Credit: NIST

Many of the phantoms in the library were developed by NIST in partnership with organizations such as the National Cancer Institute, the Radiological Society of North America, and the International Society of Magnetic Resonance in Medicine. Others were developed by universities, including the University College London and the University of Michigan, and commercial phantom manufacturers; NIST provided a path for SI-calibration and curation of the phantoms. The phantom lending library is an open resource: users can both check out phantoms and contribute new phantoms to the library.

The lending library provides clinical and research sites, scanner manufacturers, and medical device developers easy access to calibrated phantoms, along with the associated public-domain reference data and analysis software. The phantoms are used in diverse applications such as clinical trials, medical device development, disease research, scanner quality assurance, and scanner monitoring.

breast phantom prototypes
The original NIST breast phantom prototypes. The one at left is designed to provide a standard for measuring proton spin relaxation time, which varies with different kinds of tissue. The one at right provides references for imaging diffusion and includes insets to determine resolution and geometric distortion.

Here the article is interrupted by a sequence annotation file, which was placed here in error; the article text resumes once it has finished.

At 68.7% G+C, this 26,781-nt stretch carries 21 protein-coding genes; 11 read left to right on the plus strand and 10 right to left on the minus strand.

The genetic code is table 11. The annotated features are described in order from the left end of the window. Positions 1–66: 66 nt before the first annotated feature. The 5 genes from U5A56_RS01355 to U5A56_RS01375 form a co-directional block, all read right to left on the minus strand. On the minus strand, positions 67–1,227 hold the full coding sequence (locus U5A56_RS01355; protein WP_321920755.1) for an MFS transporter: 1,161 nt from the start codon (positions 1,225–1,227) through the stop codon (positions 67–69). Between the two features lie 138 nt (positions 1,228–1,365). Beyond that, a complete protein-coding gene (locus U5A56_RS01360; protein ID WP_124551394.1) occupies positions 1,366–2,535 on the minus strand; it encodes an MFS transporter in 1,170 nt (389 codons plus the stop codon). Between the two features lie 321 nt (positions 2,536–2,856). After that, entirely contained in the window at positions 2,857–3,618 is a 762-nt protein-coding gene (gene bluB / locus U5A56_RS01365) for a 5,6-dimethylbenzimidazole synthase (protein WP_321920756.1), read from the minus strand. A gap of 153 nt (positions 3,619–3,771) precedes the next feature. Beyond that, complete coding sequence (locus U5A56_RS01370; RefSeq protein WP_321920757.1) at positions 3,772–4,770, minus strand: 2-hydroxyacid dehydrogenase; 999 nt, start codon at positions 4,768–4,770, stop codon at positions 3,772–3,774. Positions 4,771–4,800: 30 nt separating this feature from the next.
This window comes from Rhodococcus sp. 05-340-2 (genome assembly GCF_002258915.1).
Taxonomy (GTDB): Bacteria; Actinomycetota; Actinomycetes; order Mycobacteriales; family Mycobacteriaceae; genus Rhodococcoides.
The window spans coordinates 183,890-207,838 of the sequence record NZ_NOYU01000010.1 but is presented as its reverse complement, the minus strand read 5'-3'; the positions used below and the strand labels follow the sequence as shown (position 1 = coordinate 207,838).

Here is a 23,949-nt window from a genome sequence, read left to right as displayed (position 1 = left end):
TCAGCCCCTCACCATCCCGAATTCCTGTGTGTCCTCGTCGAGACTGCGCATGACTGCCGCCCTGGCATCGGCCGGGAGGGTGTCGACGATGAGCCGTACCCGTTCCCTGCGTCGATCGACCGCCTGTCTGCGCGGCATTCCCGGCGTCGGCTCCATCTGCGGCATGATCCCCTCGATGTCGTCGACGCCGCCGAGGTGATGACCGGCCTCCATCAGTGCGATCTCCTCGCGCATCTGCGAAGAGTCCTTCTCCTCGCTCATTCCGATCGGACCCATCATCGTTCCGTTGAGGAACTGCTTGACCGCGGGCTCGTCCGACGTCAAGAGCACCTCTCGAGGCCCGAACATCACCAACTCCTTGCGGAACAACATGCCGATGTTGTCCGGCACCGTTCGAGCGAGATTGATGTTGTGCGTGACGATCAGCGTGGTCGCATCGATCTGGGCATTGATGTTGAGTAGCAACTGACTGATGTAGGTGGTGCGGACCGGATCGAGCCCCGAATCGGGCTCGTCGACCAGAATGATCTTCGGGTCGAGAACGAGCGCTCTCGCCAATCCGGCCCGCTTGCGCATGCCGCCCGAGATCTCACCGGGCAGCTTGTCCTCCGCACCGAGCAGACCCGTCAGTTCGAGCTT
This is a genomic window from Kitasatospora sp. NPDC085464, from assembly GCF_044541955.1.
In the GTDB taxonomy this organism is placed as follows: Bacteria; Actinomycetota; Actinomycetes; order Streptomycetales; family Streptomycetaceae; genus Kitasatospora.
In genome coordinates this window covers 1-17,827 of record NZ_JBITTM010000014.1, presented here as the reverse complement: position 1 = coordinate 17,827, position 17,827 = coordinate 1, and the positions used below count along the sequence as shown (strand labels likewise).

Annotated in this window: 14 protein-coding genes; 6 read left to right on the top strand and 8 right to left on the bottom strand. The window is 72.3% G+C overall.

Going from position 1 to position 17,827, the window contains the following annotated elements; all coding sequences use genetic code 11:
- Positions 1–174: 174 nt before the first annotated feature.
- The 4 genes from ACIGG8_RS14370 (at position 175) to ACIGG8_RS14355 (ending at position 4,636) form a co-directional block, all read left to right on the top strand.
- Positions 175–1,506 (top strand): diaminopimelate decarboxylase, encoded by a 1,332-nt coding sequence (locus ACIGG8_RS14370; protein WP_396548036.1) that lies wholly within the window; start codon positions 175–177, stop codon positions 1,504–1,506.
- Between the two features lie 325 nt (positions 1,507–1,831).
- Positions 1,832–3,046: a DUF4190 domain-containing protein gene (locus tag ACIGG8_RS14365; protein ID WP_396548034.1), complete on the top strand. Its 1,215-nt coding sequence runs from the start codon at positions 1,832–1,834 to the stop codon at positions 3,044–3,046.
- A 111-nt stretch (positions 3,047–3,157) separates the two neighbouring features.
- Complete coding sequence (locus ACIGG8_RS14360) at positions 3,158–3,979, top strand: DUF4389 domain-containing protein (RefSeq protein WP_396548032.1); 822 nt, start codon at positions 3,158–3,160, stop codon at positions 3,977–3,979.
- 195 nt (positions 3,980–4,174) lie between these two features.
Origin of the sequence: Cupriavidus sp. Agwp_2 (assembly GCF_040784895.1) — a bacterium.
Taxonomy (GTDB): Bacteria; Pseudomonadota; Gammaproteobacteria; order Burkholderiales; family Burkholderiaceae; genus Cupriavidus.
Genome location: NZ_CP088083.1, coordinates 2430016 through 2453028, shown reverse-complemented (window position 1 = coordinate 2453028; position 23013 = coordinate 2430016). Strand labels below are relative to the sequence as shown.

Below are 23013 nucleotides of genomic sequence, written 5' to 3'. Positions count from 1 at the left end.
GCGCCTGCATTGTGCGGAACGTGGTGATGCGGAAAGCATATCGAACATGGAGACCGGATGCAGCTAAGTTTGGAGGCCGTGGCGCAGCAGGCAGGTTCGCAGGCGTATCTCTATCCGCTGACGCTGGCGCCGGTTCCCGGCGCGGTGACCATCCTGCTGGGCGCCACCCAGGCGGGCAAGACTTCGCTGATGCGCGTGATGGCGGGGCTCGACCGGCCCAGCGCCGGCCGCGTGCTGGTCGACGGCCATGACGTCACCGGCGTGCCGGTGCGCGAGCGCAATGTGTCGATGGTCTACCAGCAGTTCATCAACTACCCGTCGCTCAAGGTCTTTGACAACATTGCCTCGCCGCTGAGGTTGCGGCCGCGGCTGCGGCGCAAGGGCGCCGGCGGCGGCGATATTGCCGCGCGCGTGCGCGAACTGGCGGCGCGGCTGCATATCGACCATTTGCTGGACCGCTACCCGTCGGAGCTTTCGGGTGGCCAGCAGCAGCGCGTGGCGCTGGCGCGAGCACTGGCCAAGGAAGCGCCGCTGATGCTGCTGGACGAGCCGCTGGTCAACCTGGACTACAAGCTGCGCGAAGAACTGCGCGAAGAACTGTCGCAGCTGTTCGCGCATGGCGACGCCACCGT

Credit: NIST

“The lending library addresses an important need to have easy access to medical phantoms as well as to have a convenient route to obtain SI-traceable calibration and curation of the phantoms. As image-based in-vivo metrology becomes more complex and widely used, there is a critical need for these measurements to be well-defined and validated,” said Stephen Russek, Project Leader for Imaging Physics.

“We have recently included two new phantoms for brain imaging that assess the accuracy of local measurements of neurotransmitters and scanner stability for functional MRI of brain activity,” he said. “We are looking forward to extending the lending library to include biomimetic phantoms that are inherently multimodal. We will soon be including a triple modality abdominal phantom with realistic kidney and liver lesions that can be imaged with ultrasound, computed tomography, and MRI.”

To date, institutions that have borrowed from the library include: Washington University in St. Louis; University of Illinois; Cornell Medical School; University of California, San Diego; Memorial Sloan Kettering Cancer Center; Case Western Reserve University; University of Southern California; Cleveland Clinic; Boston University; the University of Washington; and Massachusetts General Hospital.

“The lending library is a great complementary service to our biomarker measurement service and they re-enforce each other,” said Quantitative MRI Project scientist Karl Stupic. “As new phantoms are added to the library, the measurement service has to develop methodology to support those phantoms – expanding the capabilities NIST can provide to the MRI community. The lending library has allowed customers to conduct studies across sites and across different systems exploring system variation. These studies have included comparing new MRI systems, different field strengths, and systems undergoing upgrades.”